The Florence Cathedral is, without doubt, one of the great feats of Renaissance engineering. The cathedral is dedicated to Santa Maria del Fiore (St. Mary of the Flower), a reference to the lily, Florence’s emblem. Its iconic and ingenious dome, which architect Filippo Brunelleschi completed in 1436, brought to fruition a project that had begun 140 years earlier.
It was sculptor and architect Arnolfo di Cambio who came up with the initial plans for a new cathedral in Florence in 1296, to be built over the existing Cathedral of Santa Reparata, alongside the ancient octagonal baptistery. He worked in the Italian Gothic style, incorporating elements of late Gothic and emerging Renaissance design. But when he died in 1310, work on the cathedral came to a halt.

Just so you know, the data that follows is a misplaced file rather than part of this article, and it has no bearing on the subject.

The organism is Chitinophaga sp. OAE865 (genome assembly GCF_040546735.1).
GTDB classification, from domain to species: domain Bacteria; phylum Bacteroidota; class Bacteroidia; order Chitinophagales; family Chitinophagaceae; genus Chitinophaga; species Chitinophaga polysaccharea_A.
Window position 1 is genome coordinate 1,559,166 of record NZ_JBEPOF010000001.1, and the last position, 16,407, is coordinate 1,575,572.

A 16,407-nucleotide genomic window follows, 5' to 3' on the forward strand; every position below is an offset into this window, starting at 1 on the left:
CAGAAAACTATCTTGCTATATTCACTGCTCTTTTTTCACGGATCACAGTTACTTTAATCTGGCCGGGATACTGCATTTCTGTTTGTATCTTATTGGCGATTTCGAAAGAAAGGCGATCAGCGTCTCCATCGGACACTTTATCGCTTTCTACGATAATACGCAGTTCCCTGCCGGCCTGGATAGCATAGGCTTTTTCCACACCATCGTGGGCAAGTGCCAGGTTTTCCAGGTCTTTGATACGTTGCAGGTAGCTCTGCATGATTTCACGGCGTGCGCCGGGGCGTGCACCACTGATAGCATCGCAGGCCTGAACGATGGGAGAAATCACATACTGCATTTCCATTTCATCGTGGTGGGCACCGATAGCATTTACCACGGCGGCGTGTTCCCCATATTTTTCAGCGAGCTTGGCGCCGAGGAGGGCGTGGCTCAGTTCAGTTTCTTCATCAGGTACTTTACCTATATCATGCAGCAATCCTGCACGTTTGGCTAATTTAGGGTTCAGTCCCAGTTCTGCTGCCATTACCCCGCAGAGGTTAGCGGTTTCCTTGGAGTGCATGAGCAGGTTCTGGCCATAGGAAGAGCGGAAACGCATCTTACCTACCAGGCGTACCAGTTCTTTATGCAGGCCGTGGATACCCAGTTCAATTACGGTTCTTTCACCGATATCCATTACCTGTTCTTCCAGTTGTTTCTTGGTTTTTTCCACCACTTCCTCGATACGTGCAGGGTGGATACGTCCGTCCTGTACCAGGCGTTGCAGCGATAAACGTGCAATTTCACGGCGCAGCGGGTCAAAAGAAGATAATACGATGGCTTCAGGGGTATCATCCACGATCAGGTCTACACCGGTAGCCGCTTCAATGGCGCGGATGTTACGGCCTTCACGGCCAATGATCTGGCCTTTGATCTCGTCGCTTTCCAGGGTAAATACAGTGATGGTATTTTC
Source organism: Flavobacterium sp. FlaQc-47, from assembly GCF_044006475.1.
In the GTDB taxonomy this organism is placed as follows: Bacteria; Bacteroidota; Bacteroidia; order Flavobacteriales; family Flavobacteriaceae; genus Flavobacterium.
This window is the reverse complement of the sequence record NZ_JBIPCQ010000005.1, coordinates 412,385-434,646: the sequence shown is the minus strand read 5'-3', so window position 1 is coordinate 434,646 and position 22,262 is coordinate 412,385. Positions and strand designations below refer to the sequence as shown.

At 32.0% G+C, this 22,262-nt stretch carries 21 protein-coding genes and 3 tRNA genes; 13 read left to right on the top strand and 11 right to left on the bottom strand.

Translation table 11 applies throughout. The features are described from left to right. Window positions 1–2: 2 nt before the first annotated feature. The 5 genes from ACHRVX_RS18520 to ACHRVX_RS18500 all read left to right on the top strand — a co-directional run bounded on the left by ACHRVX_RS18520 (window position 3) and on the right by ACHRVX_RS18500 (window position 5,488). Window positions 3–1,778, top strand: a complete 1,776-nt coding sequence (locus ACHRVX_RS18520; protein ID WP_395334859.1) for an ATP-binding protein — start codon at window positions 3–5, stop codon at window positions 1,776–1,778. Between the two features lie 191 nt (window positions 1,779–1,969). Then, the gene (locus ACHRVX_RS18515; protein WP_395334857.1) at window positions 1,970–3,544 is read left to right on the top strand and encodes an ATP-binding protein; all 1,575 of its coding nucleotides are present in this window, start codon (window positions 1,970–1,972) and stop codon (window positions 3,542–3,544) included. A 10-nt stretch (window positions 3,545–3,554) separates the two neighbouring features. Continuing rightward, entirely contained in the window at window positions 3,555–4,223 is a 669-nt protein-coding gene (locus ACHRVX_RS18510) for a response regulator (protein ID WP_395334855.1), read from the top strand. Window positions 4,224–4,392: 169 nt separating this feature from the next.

Then, in the 1330s, the Opera del Duomo, the institution in charge of the building works, was taken over by the wool guild, the dominant group in Florentine politics, who put up the funds to continue building the great cathedral. A string of eminent architects filled the role of capomaestro (master builder) in the years to come. The master painter Giotto was appointed to the role in 1334, and began the construction of the freestanding bell tower that now bears his name.